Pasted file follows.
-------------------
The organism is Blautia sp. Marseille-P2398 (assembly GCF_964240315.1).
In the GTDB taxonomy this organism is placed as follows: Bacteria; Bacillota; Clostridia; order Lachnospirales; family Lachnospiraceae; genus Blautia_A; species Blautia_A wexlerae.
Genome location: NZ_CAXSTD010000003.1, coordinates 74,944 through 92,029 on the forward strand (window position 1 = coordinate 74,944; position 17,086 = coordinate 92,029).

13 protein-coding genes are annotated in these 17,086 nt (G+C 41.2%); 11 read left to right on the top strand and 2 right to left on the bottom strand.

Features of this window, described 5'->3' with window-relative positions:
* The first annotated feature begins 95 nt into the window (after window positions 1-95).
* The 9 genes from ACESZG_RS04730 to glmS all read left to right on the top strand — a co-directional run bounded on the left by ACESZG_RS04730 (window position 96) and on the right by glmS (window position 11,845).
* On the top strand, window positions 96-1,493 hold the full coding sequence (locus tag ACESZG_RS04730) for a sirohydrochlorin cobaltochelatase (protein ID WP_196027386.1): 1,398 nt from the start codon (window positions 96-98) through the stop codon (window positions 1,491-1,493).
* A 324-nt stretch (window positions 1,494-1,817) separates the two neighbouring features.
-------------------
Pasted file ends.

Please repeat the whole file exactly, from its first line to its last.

The organism is Blautia sp. Marseille-P2398 (assembly GCF_964240315.1).
In the GTDB taxonomy this organism is placed as follows: Bacteria; Bacillota; Clostridia; order Lachnospirales; family Lachnospiraceae; genus Blautia_A; species Blautia_A wexlerae.
Genome location: NZ_CAXSTD010000003.1, coordinates 74,944 through 92,029 on the forward strand (window position 1 = coordinate 74,944; position 17,086 = coordinate 92,029).

13 protein-coding genes are annotated in these 17,086 nt (G+C 41.2%); 11 read left to right on the top strand and 2 right to left on the bottom strand.

Features of this window, described 5'->3' with window-relative positions:
* The first annotated feature begins 95 nt into the window (after window positions 1-95).
* The 9 genes from ACESZG_RS04730 to glmS all read left to right on the top strand — a co-directional run bounded on the left by ACESZG_RS04730 (window position 96) and on the right by glmS (window position 11,845).
* On the top strand, window positions 96-1,493 hold the full coding sequence (locus tag ACESZG_RS04730) for a sirohydrochlorin cobaltochelatase (protein ID WP_196027386.1): 1,398 nt from the start codon (window positions 96-98) through the stop codon (window positions 1,491-1,493).
* A 324-nt stretch (window positions 1,494-1,817) separates the two neighbouring features.